Date of Award

3-28-2020

Document Type

Restricted Access Dissertation

Degree Name

Doctor of Education in Learning, Leadership, and Community

Department

Department of Educational Leadership, Learning, and Curriculum

Committee Chair

Thomas Schram

Committee Member

Linda Carrier

Committee Member

Brian Connelly

Committee Member

Robin Dorff

Abstract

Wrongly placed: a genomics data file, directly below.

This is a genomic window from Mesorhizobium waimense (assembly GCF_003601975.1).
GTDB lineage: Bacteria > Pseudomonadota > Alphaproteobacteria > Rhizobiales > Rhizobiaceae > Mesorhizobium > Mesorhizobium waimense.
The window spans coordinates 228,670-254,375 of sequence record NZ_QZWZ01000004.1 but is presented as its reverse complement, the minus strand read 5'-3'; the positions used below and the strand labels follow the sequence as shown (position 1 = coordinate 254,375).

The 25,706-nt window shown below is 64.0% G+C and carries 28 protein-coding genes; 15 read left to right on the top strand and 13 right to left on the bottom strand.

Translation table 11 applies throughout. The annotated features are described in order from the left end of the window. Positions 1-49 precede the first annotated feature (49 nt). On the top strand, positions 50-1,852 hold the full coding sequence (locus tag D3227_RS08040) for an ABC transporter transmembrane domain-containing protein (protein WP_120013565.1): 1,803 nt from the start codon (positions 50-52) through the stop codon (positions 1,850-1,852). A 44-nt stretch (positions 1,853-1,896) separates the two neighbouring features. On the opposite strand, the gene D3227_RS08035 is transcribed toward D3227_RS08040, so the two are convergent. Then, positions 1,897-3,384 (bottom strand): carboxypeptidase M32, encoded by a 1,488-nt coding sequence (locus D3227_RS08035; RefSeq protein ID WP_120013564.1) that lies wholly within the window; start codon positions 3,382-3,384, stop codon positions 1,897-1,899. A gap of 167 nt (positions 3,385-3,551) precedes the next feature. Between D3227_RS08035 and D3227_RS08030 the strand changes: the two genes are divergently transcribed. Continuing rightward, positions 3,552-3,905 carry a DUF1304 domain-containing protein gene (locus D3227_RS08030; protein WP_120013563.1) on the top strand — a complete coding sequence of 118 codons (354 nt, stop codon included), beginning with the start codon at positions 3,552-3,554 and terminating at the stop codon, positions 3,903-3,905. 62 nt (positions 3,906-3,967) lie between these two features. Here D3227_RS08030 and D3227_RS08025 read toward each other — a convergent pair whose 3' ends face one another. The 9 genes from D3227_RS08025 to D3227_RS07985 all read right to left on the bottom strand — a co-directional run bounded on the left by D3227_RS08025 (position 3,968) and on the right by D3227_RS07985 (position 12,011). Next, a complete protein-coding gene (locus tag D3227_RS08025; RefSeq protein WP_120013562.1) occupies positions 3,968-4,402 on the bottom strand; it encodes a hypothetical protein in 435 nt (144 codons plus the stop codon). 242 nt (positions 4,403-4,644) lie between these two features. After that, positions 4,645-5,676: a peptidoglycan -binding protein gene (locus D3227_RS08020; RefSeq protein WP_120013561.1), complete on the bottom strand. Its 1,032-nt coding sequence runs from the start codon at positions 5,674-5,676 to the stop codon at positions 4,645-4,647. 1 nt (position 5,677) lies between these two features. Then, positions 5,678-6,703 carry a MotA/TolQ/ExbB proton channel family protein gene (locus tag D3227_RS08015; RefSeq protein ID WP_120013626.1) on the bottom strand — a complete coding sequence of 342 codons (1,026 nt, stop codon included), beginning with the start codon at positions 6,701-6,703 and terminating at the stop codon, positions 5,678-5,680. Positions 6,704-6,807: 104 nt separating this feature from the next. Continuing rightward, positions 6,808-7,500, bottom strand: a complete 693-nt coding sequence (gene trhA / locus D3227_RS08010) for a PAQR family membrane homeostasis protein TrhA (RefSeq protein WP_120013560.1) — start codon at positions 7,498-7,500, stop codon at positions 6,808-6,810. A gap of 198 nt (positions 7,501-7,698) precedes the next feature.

This study examined the residency aspirations of rural youth in the context of the globalized economy. Past research on the outmigration of rural youth pointed to academic achievers being pushed towards pursing higher education and leaving the community for white-collar careers. Gains in technology, connectivity, and other features of the modern economy open rural locales to new possibilities from remote work in knowledge-worker career fields to the ability to tap into the global marketplace. Given these temporal changes to the rural circumstance, this study sought to investigate how the career aspirations of rural students were being influenced, and correspondingly, how that influenced their plans for settling down in the future. Set in the Northern Forest Region, this natural amenity rich rural community once thrived with relatively high-wage blue-collar jobs at its economic core. This collective case study involved interviews with five high school seniors, a parent of each student, and an educator or other influential adult identified by the student. Perceptions regarding careers and employment opportunities were found to be the leading driver in shaping residency aspirations. Despite positive feelings towards rurality and desires to reside in non-metropolitan areas, participants appeared to believe that quality employment opportunities were not possible in their hometown. The recommendations consider how schools and communities might work in partnership to cultivate place-consciousness while fostering careers that leverage today’s more placeless economy.

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